The Significance of Conflicts in "To Kill a Mockingbird"

download print

About this sample

About this sample


Words: 558 |

Page: 1|

3 min read

Published: Mar 6, 2024

Words: 558|Page: 1|3 min read

Published: Mar 6, 2024


Harper Lee's acclaimed novel, To Kill a Mockingbird, explores various conflicts that shape the lives of its characters. Set in the racially divided town of Maycomb, Alabama during the 1930s, the story delves into themes of social injustice, prejudice, and the struggle for equality. Through the perspective of Scout Finch, the young protagonist, the novel presents a thought-provoking analysis of the conflicts faced by individuals and society as a whole. This essay will delve into the different types of conflicts portrayed in To Kill a Mockingbird and their significance in shaping the narrative.

'Why Violent Video Games Shouldn't Be Banned'?

One of the central conflicts in To Kill a Mockingbird is the racial prejudice that permeates the town of Maycomb. The case of Tom Robinson, a black man falsely accused of raping a white woman, highlights the deep-rooted racial tensions in the community. Atticus Finch, Scout's father and a courageous lawyer, becomes the target of hatred and bigotry as he defends Tom in court. The trial becomes a battleground between racial inequality and the pursuit of justice.

The racial conflict is also reflected in the treatment and perception of other characters. Calpurnia, the African American cook and surrogate mother figure to Scout and Jem Finch, faces the daily struggle of navigating a society that dismisses her because of her race. The juxtaposition between Calpurnia's nurturing nature and the discriminatory views held by some Maycomb residents is a testament to the ongoing racial conflict.

In addition to racial conflict, To Kill a Mockingbird illuminates the social class divide prevalent in the town. The Finch family, belonging to the educated middle class, finds itself in stark contrast to the Ewell family, who live in poverty on the outskirts of Maycomb. The clash between the social classes is epitomized by the trial and the false accusation made by Bob Ewell, a white man from the lower echelons of society, against Tom Robinson. This conflict reinforces the idea that injustice exists not only within racial lines but also across social strata.

The character of Boo Radley serves as a symbol of the conflict between the town's social elite and those considered outsiders. Boo, a recluse who rarely ventures outside his home, becomes a subject of curiosity and unfounded rumors. The societal conflict lies in the town's inability to understand and accept those who do not conform to its standards.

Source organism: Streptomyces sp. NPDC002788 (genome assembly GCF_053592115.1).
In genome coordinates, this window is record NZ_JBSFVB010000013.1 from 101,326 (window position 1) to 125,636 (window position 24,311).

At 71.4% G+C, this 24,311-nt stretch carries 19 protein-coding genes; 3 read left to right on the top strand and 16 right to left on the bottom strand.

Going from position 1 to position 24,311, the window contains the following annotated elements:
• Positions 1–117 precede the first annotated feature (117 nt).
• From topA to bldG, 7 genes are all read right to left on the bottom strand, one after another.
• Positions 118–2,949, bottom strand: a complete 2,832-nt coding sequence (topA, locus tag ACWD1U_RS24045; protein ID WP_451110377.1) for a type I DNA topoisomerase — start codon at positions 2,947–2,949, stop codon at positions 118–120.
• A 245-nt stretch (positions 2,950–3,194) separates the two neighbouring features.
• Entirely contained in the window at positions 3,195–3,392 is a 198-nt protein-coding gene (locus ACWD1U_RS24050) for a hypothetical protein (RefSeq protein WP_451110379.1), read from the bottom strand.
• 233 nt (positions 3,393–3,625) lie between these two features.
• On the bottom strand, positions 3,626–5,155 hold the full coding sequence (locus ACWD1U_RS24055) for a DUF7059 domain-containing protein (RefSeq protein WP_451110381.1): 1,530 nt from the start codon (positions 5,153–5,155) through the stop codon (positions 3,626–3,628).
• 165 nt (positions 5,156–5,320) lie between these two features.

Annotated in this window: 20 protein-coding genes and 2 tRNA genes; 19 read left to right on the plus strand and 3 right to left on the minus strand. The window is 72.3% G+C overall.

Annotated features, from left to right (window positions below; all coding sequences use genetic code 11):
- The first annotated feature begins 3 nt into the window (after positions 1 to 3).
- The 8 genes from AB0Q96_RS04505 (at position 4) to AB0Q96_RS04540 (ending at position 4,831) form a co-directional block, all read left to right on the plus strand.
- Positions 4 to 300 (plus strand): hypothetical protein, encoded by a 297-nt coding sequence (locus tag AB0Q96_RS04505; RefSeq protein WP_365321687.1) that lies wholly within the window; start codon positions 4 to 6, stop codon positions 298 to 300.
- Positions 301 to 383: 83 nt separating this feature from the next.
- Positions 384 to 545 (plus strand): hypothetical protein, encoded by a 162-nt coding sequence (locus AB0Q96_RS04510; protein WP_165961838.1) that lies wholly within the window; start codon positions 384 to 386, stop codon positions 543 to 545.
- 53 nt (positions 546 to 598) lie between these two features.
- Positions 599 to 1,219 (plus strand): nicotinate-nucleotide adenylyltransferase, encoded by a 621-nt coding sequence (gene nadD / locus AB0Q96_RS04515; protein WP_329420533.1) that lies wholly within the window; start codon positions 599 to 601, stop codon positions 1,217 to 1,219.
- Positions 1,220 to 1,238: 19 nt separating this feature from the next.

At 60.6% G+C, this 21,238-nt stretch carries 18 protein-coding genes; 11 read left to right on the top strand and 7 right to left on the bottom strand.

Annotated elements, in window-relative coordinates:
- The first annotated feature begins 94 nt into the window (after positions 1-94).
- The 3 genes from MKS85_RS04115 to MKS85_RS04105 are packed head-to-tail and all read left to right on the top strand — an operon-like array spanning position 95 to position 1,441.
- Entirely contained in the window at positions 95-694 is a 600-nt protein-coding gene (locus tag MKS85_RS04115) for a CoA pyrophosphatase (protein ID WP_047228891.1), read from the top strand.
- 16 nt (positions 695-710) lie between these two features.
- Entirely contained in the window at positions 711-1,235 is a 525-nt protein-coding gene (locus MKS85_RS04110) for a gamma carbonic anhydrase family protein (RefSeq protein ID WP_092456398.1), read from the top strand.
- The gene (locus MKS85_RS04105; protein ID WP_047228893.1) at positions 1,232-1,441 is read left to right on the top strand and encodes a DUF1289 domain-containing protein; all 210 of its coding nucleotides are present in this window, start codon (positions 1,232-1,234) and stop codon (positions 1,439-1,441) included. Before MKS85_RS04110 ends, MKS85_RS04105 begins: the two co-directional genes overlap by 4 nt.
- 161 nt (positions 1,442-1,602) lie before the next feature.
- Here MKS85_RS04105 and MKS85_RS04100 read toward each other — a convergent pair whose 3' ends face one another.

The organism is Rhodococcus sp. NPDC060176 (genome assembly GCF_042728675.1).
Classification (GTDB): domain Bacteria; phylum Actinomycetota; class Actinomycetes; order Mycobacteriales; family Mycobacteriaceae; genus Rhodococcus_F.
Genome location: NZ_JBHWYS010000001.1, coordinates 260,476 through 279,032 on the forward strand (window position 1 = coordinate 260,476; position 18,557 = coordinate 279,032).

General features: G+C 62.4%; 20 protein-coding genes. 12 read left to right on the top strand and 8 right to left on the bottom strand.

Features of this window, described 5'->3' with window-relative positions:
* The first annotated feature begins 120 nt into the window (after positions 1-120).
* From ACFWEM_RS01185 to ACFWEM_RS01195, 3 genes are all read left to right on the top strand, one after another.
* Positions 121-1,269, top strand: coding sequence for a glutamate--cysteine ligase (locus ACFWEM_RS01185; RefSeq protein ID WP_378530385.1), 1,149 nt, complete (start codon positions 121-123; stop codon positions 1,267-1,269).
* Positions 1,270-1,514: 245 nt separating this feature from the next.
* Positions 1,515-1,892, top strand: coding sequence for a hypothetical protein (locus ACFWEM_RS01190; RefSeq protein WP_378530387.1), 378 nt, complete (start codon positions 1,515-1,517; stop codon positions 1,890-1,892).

Besides the external conflicts, To Kill a Mockingbird portrays the internal conflicts experienced by its characters. Scout, for instance, faces the conflict of reconciling her own curiosity and innocence with the prejudice and discrimination she witnesses in Maycomb. Her growing awareness of the injustices surrounding her creates an internal struggle as she grapples with her own sense of ethics and morality.

Jem Finch also experiences internal conflict as he navigates the realities of the world. His journey from childhood innocence to a more mature understanding of society's flaws showcases the internal battle between his desire for justice and the disillusionment that comes with witnessing injustice.

Get a custom paper now from our expert writers.

To Kill a Mockingbird expertly captures and analyzes various conflicts prevalent in society. Through its exploration of racial, social class, and internal conflicts, the novel sheds light on the complexities of human nature and the barriers that impede progress. Harper Lee's timeless masterpiece serves as a reminder that conflicts can shape individuals and communities, but it is through understanding, empathy, and the pursuit of justice that these conflicts can ultimately be resolved.

Image of Dr. Oliver Johnson
This essay was reviewed by
Dr. Oliver Johnson

Cite this Essay

The significance of conflicts in “To Kill a Mockingbird”. (2024, March 06). GradesFixer. Retrieved May 20, 2024, from
“The significance of conflicts in “To Kill a Mockingbird”.” GradesFixer, 06 Mar. 2024,
The significance of conflicts in “To Kill a Mockingbird”. [online]. Available at: <> [Accessed 20 May 2024].
The significance of conflicts in “To Kill a Mockingbird” [Internet]. GradesFixer. 2024 Mar 06 [cited 2024 May 20]. Available from:
Keep in mind: This sample was shared by another student.
  • 450+ experts on 30 subjects ready to help
  • Custom essay delivered in as few as 3 hours
Write my essay

Still can’t find what you need?

Browse our vast selection of original essay samples, each expertly formatted and styled


Where do you want us to send this sample?

    By clicking “Continue”, you agree to our terms of service and privacy policy.


    Be careful. This essay is not unique

    This essay was donated by a student and is likely to have been used and submitted before

    Download this Sample

    Free samples may contain mistakes and not unique parts


    Sorry, we could not paraphrase this essay. Our professional writers can rewrite it and get you a unique paper.



    Please check your inbox.

    We can write you a custom essay that will follow your exact instructions and meet the deadlines. Let's fix your grades together!


    Get Your
    Personalized Essay in 3 Hours or Less!

    We can help you get a better grade and deliver your task on time!
    • Instructions Followed To The Letter
    • Deadlines Met At Every Stage
    • Unique And Plagiarism Free
    Order your paper now